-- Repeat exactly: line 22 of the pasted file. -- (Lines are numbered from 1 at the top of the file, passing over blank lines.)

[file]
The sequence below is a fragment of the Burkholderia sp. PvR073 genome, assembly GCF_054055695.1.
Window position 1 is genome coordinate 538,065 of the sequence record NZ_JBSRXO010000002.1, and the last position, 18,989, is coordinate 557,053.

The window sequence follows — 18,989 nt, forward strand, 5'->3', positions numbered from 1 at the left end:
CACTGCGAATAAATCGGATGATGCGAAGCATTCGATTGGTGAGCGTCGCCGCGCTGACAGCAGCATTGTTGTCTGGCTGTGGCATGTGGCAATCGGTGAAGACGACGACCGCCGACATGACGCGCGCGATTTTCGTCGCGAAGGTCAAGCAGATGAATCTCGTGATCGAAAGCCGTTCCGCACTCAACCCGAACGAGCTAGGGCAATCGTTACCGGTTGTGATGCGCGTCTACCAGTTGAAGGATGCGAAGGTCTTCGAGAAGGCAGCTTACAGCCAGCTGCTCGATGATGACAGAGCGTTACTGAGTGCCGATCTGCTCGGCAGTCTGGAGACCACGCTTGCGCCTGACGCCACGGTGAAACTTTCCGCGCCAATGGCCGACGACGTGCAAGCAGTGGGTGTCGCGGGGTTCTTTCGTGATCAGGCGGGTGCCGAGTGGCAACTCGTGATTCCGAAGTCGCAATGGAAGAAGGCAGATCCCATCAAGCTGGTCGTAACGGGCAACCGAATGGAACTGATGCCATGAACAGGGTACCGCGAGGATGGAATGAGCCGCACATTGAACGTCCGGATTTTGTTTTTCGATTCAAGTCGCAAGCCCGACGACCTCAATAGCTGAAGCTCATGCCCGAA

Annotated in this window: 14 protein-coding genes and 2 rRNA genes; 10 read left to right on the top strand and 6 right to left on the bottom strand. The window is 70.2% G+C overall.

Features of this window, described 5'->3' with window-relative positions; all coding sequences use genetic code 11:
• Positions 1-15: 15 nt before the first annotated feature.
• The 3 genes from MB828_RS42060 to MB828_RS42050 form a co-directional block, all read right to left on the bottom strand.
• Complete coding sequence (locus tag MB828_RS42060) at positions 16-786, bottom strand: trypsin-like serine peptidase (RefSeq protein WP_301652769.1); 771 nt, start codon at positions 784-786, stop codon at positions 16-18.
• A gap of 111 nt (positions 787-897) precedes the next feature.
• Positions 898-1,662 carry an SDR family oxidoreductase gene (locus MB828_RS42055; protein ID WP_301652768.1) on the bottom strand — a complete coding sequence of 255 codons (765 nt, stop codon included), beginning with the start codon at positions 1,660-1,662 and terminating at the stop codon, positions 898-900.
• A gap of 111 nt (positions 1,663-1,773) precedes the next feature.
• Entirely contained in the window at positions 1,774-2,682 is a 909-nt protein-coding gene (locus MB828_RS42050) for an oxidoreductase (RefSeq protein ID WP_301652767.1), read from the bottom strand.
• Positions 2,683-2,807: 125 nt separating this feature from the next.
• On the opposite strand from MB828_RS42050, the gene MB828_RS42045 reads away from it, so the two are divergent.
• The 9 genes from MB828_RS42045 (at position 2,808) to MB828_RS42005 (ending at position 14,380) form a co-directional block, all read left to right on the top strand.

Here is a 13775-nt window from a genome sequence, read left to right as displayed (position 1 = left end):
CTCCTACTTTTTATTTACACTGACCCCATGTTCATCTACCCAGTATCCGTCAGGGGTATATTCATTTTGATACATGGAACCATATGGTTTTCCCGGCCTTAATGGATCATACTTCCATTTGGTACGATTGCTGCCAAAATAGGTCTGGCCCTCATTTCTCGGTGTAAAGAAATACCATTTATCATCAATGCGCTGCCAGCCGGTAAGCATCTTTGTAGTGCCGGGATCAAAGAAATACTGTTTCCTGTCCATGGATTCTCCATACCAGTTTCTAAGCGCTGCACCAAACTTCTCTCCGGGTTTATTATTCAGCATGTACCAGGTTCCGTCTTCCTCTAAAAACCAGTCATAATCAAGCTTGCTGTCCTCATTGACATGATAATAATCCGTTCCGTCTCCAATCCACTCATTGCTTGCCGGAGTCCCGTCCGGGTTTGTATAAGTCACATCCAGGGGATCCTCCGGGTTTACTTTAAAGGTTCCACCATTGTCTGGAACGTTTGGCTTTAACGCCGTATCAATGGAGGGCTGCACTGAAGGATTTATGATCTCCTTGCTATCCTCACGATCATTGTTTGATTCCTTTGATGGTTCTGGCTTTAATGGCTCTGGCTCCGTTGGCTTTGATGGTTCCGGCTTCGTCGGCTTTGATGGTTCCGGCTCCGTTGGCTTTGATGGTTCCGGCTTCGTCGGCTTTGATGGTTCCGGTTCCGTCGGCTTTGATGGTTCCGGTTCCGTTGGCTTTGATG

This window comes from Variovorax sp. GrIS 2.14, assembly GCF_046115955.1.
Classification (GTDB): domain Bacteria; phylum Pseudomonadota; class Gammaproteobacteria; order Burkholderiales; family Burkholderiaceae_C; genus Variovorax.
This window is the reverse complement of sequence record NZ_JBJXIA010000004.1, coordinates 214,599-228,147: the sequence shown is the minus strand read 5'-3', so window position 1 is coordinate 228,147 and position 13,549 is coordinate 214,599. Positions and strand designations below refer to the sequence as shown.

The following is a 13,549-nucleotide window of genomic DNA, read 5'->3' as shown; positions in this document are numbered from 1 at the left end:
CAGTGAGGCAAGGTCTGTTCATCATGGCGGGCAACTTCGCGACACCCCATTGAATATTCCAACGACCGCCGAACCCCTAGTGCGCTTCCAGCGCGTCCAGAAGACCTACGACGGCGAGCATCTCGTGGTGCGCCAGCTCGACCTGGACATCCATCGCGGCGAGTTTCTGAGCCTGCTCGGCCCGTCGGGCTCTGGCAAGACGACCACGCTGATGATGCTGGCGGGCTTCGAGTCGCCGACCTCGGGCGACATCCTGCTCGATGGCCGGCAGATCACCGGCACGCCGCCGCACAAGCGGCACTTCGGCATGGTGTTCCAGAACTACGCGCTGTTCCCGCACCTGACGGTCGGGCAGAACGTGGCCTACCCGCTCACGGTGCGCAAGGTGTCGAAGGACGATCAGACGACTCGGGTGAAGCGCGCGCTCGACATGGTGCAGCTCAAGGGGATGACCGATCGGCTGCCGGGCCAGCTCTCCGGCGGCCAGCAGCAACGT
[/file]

The following is a 13,549-nucleotide window of genomic DNA, read 5'->3' as shown; positions in this document are numbered from 1 at the left end: